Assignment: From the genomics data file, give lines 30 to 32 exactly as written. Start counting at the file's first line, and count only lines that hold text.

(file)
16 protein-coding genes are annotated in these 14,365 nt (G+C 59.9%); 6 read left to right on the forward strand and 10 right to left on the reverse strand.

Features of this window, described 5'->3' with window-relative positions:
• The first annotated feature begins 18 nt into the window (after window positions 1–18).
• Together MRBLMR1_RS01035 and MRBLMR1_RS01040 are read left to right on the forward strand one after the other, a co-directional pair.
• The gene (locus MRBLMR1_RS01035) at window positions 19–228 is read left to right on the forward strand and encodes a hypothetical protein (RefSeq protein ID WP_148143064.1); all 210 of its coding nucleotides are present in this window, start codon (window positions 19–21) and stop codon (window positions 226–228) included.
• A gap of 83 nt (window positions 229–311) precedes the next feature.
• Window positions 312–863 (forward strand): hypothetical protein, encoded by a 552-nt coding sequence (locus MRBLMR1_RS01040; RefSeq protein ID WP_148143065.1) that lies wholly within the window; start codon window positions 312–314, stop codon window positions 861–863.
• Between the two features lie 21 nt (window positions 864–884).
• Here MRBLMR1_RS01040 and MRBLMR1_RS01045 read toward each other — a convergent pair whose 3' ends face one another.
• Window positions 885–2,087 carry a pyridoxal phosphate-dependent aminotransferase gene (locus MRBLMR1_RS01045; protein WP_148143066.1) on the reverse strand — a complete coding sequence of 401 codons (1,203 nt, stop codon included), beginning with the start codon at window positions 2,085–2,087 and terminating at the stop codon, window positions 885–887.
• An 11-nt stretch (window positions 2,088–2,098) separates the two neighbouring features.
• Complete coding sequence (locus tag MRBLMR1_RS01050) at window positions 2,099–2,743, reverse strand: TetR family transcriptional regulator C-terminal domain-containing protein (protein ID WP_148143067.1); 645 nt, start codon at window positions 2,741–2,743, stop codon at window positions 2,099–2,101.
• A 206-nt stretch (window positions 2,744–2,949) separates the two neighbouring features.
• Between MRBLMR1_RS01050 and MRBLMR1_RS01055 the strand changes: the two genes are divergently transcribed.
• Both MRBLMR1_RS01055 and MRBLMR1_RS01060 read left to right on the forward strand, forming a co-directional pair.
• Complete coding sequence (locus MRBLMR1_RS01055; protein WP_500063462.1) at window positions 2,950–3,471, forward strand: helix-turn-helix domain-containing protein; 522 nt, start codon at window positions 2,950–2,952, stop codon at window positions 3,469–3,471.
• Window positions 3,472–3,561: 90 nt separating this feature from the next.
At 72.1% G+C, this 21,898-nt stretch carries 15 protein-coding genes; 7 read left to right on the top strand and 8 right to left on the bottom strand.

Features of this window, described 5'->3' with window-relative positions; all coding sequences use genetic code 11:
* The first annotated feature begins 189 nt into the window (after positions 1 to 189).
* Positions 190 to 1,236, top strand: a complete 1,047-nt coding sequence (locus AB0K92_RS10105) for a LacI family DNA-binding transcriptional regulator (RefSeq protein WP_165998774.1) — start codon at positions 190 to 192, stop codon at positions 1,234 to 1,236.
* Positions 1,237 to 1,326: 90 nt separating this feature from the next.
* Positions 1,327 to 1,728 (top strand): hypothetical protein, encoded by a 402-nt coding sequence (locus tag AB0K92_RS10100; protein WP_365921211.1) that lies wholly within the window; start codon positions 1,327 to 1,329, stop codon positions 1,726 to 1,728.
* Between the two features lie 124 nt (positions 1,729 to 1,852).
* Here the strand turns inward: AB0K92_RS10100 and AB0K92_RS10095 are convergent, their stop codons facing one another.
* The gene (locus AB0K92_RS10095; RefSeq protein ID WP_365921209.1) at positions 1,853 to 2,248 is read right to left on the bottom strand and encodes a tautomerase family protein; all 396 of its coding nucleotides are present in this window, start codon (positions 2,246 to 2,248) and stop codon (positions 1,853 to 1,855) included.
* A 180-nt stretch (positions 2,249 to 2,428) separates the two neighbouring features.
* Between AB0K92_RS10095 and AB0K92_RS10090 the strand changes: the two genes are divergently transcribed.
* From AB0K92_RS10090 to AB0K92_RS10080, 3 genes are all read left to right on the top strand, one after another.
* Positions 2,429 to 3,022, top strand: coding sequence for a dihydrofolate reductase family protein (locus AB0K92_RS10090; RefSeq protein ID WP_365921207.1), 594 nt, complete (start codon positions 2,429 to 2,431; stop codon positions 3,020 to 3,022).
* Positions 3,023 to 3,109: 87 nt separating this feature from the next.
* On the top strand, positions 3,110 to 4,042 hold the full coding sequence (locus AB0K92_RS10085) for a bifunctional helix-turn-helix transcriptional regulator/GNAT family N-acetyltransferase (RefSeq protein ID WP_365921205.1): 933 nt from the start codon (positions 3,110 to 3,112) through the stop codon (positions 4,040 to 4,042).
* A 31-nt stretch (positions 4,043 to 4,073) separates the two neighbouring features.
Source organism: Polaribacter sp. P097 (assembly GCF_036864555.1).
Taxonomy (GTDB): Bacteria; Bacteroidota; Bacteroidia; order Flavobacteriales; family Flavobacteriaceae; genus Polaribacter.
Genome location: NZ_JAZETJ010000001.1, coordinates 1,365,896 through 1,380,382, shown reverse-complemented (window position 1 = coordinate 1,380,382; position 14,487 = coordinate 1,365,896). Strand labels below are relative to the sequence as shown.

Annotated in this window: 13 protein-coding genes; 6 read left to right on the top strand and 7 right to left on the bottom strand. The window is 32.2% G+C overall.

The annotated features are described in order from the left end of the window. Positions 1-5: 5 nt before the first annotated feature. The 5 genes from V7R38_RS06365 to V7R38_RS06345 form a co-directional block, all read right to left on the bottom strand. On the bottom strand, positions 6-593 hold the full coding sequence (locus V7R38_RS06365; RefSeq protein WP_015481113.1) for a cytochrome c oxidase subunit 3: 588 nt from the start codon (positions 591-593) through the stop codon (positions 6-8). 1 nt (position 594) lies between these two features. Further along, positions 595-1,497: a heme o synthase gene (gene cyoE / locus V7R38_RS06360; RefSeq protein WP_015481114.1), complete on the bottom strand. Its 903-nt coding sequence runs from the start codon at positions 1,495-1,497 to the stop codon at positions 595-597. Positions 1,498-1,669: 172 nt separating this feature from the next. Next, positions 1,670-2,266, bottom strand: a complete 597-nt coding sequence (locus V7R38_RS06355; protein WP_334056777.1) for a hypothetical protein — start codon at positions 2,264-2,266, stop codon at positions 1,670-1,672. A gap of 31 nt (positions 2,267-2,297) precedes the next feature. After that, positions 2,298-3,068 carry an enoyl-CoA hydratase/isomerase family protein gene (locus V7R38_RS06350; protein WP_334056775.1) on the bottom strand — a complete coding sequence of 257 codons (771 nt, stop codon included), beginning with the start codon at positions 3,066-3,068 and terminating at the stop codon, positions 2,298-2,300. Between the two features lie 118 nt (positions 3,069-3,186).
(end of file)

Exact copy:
* Positions 2,429 to 3,022, top strand: coding sequence for a dihydrofolate reductase family protein (locus AB0K92_RS10090; RefSeq protein ID WP_365921207.1), 594 nt, complete (start codon positions 2,429 to 2,431; stop codon positions 3,020 to 3,022).
* Positions 3,023 to 3,109: 87 nt separating this feature from the next.
* On the top strand, positions 3,110 to 4,042 hold the full coding sequence (locus AB0K92_RS10085) for a bifunctional helix-turn-helix transcriptional regulator/GNAT family N-acetyltransferase (RefSeq protein ID WP_365921205.1): 933 nt from the start codon (positions 3,110 to 3,112) through the stop codon (positions 4,040 to 4,042).